Reply re: “Intravenous Steroids With Antibiotics on Admission for Children With Orbital Cellulitis”
We thank Campbell et al.1 for their interest in our article2 and their insightful comments. We wish to address some points raised in their manuscript. The potential for bias if steroids were offered to patients depending on disease severity was mitigated as steroids were offered to all consecutive children who presented with orbital cellulitis irrespective of severity of disease as outlined in the Methods section. Parental willingness to consent to steroid therapy was the only factor in their administration. Campbell et al. discuss the rare but important possibility of drug-resistant bacterial or fungal infection potentially worsened through immunosuppression with steroids. We agree that extreme care and caution be followed prior to initiation of steroids in children with orbital cellulitis and why exclusion criteria including presumed fungal infection and immunocompromised state were put in place for the study. Given the rarity of such orbital infections, it is possible that our cohort of 43 children did not have either of these worrisome pathogens, and clinicians should be vigilant of these possibilities when deciding on steroid initiation.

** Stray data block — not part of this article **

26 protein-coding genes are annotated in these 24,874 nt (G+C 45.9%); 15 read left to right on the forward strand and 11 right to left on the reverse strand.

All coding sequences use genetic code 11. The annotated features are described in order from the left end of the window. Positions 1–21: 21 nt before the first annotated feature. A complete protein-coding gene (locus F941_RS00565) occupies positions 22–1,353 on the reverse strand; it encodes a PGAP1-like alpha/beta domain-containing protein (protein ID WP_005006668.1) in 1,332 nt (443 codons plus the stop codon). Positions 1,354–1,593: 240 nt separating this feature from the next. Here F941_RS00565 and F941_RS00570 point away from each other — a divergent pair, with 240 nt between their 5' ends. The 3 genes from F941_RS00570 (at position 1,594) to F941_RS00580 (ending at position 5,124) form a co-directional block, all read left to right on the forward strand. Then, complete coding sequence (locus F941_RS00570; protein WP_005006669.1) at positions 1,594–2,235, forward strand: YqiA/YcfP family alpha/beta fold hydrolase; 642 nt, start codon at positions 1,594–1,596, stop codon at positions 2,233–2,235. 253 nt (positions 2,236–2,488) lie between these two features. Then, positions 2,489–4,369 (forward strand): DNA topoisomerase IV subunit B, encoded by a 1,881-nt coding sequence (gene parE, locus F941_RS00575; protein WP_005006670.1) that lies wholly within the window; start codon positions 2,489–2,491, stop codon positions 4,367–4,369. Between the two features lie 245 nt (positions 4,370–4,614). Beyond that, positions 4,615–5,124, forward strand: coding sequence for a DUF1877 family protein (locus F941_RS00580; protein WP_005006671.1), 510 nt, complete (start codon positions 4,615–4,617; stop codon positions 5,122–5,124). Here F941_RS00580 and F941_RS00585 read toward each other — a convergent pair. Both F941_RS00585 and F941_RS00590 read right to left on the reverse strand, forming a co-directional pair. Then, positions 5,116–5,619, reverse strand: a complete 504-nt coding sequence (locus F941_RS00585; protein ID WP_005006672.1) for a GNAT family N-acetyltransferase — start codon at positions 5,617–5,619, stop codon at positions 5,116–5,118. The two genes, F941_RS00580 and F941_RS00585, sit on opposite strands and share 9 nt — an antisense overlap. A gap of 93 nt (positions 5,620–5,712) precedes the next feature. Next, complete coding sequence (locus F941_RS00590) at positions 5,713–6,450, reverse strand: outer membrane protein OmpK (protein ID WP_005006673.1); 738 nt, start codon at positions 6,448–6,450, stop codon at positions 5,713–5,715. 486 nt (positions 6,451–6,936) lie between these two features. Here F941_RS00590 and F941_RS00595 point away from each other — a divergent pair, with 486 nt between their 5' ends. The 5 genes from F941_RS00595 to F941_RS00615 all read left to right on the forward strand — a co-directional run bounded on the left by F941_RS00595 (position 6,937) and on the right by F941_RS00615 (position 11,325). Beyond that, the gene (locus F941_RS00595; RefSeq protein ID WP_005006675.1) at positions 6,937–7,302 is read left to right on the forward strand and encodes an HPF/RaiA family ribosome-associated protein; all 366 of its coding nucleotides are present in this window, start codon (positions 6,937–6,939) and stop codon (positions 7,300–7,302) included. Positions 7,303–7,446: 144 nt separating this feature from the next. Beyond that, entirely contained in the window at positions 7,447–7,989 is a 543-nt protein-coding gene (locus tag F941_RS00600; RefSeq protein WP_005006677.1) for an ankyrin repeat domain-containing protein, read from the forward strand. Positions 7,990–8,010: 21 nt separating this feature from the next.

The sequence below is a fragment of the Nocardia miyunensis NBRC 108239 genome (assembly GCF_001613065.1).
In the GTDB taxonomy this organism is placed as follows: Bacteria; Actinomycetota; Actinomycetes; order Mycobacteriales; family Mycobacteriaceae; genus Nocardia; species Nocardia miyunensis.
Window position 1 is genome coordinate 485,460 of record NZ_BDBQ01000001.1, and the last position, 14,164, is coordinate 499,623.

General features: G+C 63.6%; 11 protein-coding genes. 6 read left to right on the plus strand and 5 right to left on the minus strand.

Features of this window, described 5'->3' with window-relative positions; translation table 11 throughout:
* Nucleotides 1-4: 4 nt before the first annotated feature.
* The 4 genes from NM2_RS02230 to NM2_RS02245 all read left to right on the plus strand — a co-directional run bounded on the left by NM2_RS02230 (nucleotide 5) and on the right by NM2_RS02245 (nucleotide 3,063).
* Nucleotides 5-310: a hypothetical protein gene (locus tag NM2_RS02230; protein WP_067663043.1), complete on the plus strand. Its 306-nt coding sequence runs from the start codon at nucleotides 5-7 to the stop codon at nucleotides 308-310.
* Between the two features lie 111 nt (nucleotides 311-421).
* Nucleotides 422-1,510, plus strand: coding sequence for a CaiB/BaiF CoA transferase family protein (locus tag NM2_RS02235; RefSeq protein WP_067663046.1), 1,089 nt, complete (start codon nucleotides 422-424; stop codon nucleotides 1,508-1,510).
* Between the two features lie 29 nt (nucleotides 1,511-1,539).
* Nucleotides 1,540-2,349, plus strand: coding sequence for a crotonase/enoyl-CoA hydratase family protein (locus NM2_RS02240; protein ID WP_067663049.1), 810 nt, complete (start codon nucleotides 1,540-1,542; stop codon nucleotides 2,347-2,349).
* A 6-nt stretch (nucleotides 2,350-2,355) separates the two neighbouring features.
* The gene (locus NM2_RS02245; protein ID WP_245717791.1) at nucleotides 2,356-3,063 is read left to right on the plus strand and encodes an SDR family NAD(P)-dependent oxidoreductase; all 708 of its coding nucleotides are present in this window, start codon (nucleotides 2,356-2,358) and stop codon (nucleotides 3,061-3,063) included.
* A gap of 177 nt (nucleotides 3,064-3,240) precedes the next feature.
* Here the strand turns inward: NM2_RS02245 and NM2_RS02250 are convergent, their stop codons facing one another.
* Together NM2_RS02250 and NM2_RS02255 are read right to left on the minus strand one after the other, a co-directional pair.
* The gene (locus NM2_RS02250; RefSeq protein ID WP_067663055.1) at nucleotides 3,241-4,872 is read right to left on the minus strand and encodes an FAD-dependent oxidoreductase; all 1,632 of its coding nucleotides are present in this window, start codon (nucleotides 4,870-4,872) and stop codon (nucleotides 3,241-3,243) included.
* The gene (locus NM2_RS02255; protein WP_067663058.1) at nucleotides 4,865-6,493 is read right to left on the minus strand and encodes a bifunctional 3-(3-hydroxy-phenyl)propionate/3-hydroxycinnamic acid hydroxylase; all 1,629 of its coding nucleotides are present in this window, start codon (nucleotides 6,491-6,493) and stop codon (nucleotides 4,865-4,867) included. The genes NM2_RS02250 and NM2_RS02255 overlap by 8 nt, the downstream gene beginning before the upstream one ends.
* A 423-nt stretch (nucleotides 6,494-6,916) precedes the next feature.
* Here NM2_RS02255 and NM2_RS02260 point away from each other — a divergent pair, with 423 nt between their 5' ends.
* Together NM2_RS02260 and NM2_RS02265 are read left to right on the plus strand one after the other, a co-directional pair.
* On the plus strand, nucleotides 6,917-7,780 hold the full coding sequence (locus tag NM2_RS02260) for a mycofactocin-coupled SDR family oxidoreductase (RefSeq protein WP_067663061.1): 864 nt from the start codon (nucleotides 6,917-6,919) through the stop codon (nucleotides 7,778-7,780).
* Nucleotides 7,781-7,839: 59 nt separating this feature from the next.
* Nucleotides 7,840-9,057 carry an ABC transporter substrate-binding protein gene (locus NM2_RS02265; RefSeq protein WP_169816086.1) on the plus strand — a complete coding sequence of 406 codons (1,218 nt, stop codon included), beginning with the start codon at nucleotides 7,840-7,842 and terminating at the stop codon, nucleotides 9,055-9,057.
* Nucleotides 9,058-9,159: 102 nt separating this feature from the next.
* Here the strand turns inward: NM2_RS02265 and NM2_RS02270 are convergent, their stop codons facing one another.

We also support the notion by Campbell et al. that a more uniform strategy and criteria be in place for patients with orbital cellulitis. However, as is the case with many diagnoses throughout medicine, discharge currently is based on the clinical intuition of treating physicians. We felt comfortable with discharge if the child continued to show clinical improvement after transitioning to oral antibiotics without fever for a period of at least 24 hours. Finally, we agree that our article should not be viewed as one attempting to change current standard of care. Rather it is sharing our experiences in treating children with orbital cellulitis to provoke thought and further studies to continue the ultimate goal of delivering optimal care to our patients.